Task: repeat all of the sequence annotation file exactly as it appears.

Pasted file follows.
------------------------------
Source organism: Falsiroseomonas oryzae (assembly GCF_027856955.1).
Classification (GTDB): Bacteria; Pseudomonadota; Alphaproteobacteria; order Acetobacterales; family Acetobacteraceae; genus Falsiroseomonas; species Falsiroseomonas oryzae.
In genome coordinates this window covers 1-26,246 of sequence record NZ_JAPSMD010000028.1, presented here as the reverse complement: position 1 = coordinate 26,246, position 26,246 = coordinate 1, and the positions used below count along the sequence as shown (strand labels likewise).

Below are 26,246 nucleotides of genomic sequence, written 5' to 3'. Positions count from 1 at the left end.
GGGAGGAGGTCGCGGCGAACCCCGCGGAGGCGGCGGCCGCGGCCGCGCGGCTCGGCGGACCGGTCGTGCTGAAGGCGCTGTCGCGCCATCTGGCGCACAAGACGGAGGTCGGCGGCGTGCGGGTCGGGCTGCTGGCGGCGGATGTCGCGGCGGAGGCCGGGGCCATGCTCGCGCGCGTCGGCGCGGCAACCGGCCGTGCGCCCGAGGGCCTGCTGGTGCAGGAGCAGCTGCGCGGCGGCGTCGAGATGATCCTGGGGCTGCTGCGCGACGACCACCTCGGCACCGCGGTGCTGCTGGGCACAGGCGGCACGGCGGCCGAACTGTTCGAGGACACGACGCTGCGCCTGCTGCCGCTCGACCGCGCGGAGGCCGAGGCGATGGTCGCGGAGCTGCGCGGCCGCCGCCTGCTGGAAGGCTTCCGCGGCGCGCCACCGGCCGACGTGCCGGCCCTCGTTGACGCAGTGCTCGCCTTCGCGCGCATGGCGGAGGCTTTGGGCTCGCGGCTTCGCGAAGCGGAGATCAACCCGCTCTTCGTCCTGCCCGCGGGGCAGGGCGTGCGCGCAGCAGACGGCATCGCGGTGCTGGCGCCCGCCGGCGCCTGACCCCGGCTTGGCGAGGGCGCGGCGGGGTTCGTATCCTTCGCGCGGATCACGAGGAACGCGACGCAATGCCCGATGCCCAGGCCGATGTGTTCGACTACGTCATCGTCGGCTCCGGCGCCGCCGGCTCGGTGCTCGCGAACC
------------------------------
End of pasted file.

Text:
Source organism: Falsiroseomonas oryzae (assembly GCF_027856955.1).
Classification (GTDB): Bacteria; Pseudomonadota; Alphaproteobacteria; order Acetobacterales; family Acetobacteraceae; genus Falsiroseomonas; species Falsiroseomonas oryzae.
In genome coordinates this window covers 1-26,246 of sequence record NZ_JAPSMD010000028.1, presented here as the reverse complement: position 1 = coordinate 26,246, position 26,246 = coordinate 1, and the positions used below count along the sequence as shown (strand labels likewise).

Below are 26,246 nucleotides of genomic sequence, written 5' to 3'. Positions count from 1 at the left end.
GGGAGGAGGTCGCGGCGAACCCCGCGGAGGCGGCGGCCGCGGCCGCGCGGCTCGGCGGACCGGTCGTGCTGAAGGCGCTGTCGCGCCATCTGGCGCACAAGACGGAGGTCGGCGGCGTGCGGGTCGGGCTGCTGGCGGCGGATGTCGCGGCGGAGGCCGGGGCCATGCTCGCGCGCGTCGGCGCGGCAACCGGCCGTGCGCCCGAGGGCCTGCTGGTGCAGGAGCAGCTGCGCGGCGGCGTCGAGATGATCCTGGGGCTGCTGCGCGACGACCACCTCGGCACCGCGGTGCTGCTGGGCACAGGCGGCACGGCGGCCGAACTGTTCGAGGACACGACGCTGCGCCTGCTGCCGCTCGACCGCGCGGAGGCCGAGGCGATGGTCGCGGAGCTGCGCGGCCGCCGCCTGCTGGAAGGCTTCCGCGGCGCGCCACCGGCCGACGTGCCGGCCCTCGTTGACGCAGTGCTCGCCTTCGCGCGCATGGCGGAGGCTTTGGGCTCGCGGCTTCGCGAAGCGGAGATCAACCCGCTCTTCGTCCTGCCCGCGGGGCAGGGCGTGCGCGCAGCAGACGGCATCGCGGTGCTGGCGCCCGCCGGCGCCTGACCCCGGCTTGGCGAGGGCGCGGCGGGGTTCGTATCCTTCGCGCGGATCACGAGGAACGCGACGCAATGCCCGATGCCCAGGCCGATGTGTTCGACTACGTCATCGTCGGCTCCGGCGCCGCCGGCTCGGTGCTCGCGAACC